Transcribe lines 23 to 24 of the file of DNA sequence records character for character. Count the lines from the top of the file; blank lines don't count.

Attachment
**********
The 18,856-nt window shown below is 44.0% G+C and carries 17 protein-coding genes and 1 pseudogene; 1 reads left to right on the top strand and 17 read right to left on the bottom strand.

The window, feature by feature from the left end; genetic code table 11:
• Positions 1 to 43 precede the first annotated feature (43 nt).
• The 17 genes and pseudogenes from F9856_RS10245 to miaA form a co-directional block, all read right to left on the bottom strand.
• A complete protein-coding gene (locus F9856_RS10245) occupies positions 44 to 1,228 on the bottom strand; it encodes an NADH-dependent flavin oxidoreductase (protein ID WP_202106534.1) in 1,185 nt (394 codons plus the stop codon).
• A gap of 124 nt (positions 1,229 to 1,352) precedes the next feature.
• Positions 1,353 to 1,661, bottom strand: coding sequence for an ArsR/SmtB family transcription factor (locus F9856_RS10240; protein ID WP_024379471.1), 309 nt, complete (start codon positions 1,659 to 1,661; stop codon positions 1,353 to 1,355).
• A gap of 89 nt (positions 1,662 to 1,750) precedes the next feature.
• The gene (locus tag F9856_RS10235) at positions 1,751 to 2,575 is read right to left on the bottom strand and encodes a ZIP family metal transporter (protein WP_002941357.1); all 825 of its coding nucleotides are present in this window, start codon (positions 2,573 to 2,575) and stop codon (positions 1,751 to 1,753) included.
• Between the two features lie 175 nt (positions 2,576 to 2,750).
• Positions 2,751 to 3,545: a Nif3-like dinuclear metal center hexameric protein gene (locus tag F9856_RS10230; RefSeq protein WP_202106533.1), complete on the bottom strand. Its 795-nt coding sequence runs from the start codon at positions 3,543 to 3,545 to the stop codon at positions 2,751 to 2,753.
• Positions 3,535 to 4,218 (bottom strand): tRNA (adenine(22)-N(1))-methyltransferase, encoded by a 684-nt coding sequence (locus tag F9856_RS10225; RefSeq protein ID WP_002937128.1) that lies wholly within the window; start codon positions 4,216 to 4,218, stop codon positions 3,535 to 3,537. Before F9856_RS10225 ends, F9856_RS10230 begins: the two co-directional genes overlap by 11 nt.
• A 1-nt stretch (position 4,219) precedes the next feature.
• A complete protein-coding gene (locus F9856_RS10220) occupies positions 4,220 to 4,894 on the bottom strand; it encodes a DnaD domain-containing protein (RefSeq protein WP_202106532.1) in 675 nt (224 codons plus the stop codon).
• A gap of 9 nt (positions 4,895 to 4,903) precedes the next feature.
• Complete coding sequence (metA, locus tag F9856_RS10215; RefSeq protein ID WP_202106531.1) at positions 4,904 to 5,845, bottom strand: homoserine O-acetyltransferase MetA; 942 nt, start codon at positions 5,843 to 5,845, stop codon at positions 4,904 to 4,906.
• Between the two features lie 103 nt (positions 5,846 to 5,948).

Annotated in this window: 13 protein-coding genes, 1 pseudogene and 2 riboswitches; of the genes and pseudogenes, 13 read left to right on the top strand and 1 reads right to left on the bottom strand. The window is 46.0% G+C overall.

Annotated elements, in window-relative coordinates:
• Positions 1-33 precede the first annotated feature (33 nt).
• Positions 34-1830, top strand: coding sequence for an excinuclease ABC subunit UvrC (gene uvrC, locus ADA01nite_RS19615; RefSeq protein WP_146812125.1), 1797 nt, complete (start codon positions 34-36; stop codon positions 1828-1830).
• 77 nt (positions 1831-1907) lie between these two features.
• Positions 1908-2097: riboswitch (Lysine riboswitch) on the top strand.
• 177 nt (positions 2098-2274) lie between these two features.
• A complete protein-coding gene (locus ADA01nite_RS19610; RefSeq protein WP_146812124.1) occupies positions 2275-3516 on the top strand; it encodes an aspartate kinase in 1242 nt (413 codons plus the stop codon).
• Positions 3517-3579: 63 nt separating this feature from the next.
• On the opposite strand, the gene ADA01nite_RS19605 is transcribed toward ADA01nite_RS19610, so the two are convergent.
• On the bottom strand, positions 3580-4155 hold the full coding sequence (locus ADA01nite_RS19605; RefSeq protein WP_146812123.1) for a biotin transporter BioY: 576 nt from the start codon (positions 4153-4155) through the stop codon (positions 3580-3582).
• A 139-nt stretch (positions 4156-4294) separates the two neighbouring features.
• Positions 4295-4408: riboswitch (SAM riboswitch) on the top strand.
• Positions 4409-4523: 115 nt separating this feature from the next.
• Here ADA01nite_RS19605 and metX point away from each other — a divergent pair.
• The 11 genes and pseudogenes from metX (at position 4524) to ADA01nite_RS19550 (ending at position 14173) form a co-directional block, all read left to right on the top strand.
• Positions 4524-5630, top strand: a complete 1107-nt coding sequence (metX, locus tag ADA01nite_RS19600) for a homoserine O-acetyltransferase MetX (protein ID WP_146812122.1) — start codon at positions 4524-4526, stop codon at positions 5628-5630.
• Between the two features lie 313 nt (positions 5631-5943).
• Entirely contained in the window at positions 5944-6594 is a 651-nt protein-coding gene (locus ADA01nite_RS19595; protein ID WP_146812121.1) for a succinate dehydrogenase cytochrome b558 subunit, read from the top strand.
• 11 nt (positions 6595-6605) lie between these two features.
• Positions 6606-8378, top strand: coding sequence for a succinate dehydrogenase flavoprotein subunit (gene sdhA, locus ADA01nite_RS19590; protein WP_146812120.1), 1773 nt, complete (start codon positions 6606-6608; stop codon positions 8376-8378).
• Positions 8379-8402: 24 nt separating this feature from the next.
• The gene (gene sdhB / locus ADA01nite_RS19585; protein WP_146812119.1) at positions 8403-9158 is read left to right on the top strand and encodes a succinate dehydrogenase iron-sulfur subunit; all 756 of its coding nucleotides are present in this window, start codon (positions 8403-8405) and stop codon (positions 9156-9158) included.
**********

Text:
• Positions 1908-2097: riboswitch (Lysine riboswitch) on the top strand.
• 177 nt (positions 2098-2274) lie between these two features.